On April 12, 2022, the Sixth Circuit granted the government’s motion to stay the injunction pending adjudication of its appeal. Then, on July 5, 2022, the court reversed the district court’s decision. The court held that the states likely failed to identify any concrete, non-speculative injury caused by DHS’s enforcement policy to establish standing to sue, and that DHS’s policy was likely not subject to judicial review. On the merits, the court held that the guidelines were not unlawful because the INA’s detention and removal mandates do not eliminate DHS’s “longstanding discretion in enforcing the many moving parts of the nation’s immigration laws.” The court also ruled that the guidelines are not “arbitrary or capricious” and did not have to go through notice-and-comment procedures. Although the Sixth Circuit’s ruling would have enabled DHS to implement the September 2021 guidelines, as noted above, the district court in the Texas litigation had vacated those guidelines and both the Fifth Circuit and Supreme Court declined to stay that decision pending the government’s appeal. Ultimately, the Supreme Court’s forthcoming decision in the Texas case is to consider the legality of the enforcement guidelines.

Legal Considerations

The Biden Administration’s attempt to reprioritize immigration enforcement efforts prompts questions of perennial interest to lawmakers on the scope of executive discretion in enforcing immigration laws, and how much resource limitations and policy preferences may inform enforcement priorities. Based on previous estimates of the impact of similar immigration enforcement guidelines, the Biden Administration’s immigration enforcement guidelines could exempt many removable aliens from enforcement efforts. DHS’s ability to apprehend and detain all removable aliens in the United States, however, is limited by resource constraints. For that reason, DHS argues, it must focus its enforcement resources mainly on those who pose a threat to public safety, border security, or national security.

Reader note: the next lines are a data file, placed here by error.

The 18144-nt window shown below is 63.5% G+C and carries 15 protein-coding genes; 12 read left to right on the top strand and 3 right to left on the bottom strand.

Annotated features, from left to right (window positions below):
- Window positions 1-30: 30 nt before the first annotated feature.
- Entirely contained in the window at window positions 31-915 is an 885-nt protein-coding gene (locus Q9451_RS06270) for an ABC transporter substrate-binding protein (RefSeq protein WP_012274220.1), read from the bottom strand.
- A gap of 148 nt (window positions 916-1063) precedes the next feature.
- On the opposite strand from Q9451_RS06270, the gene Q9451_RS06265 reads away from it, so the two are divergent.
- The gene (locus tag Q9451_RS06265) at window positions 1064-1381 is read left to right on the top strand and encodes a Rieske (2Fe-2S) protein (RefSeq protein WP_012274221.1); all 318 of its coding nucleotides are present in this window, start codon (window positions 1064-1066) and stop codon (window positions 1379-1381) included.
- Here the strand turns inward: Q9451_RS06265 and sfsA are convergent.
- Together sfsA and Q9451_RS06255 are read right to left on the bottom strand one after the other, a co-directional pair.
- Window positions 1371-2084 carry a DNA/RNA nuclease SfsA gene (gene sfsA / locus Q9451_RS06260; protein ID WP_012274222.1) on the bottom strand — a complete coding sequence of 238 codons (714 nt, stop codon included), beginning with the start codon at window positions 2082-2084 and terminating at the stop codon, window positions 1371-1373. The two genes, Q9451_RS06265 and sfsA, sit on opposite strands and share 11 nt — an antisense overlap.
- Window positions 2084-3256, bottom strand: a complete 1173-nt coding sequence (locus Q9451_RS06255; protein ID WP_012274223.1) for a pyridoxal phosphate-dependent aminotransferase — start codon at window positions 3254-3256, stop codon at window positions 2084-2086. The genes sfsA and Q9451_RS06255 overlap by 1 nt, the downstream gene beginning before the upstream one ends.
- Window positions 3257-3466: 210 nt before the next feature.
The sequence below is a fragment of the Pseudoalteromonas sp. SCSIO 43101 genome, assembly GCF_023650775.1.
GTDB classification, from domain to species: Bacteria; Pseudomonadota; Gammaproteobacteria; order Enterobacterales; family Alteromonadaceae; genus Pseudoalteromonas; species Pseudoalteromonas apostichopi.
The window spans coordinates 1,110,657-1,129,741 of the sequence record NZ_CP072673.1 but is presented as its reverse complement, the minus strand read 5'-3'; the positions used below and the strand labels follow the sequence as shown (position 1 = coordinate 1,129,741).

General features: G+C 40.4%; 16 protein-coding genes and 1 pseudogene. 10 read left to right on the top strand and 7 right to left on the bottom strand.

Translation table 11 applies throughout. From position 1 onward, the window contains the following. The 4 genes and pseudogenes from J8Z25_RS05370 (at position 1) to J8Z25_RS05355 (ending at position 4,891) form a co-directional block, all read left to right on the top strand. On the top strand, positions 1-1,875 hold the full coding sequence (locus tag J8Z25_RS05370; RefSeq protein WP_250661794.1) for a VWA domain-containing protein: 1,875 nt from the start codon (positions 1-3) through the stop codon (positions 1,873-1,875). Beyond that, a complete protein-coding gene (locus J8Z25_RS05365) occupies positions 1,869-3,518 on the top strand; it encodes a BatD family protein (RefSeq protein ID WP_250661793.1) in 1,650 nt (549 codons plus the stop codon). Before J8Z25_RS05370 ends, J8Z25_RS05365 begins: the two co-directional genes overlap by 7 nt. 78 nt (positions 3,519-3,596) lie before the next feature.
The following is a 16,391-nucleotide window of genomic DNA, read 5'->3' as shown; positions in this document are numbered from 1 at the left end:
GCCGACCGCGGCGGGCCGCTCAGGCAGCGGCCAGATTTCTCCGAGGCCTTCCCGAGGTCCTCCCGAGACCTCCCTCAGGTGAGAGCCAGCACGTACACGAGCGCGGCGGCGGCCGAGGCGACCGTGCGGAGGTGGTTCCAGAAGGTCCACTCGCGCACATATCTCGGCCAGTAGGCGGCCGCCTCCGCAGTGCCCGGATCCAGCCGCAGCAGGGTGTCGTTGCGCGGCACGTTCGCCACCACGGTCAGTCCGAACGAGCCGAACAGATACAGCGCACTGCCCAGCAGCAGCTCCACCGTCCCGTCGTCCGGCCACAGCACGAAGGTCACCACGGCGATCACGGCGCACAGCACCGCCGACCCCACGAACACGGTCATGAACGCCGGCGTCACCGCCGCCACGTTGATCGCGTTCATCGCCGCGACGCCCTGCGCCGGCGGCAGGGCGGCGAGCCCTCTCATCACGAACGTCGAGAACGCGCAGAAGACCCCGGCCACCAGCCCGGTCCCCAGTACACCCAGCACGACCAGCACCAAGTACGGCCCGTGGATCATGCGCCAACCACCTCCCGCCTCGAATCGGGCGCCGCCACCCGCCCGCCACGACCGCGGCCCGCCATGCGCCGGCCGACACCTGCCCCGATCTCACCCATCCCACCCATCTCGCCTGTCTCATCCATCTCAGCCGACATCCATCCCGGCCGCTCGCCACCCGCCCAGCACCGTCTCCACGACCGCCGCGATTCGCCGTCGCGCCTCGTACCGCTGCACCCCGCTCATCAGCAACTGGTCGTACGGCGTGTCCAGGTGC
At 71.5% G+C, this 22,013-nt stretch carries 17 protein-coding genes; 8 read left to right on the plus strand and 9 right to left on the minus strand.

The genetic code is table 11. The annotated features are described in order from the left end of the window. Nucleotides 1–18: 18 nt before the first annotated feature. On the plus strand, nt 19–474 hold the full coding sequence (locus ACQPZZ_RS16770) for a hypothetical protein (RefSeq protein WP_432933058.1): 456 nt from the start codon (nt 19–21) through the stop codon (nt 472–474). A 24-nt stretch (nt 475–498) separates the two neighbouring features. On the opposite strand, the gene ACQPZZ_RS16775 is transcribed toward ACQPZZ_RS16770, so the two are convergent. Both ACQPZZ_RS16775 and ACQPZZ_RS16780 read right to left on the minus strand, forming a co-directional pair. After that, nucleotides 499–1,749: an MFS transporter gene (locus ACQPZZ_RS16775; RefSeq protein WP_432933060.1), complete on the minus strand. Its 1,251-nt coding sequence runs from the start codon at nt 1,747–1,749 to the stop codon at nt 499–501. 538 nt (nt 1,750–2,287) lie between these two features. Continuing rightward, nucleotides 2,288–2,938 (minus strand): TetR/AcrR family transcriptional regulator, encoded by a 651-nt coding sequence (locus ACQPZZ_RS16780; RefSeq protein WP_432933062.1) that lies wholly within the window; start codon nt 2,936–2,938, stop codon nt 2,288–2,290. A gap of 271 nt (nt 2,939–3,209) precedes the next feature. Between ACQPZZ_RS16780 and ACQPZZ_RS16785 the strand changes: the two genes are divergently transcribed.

The Supreme Court has recognized that the INA grants the executive branch “broad discretion” over immigration enforcement, including the authority to prioritize some cases over others. There are, however, arguable limits to the scope of that discretion. Typically, immigration authorities have exercised their discretion on an individualized, case-by-case basis. Additionally, the states challenging the Biden Administration’s enforcement guidelines argue that DHS’s discretion cannot supplant statutory mandates providing that the agency “shall” detain and remove specified categories of aliens. The Fifth Circuit has agreed that “the Executive is not able to use its discretion in order to thwart the boundaries of its authority.” Conversely, the Sixth Circuit has stated, despite these mandates, that “the Executive Branch has considerable enforcement discretion in deploying limited resources to address its policy challenges.”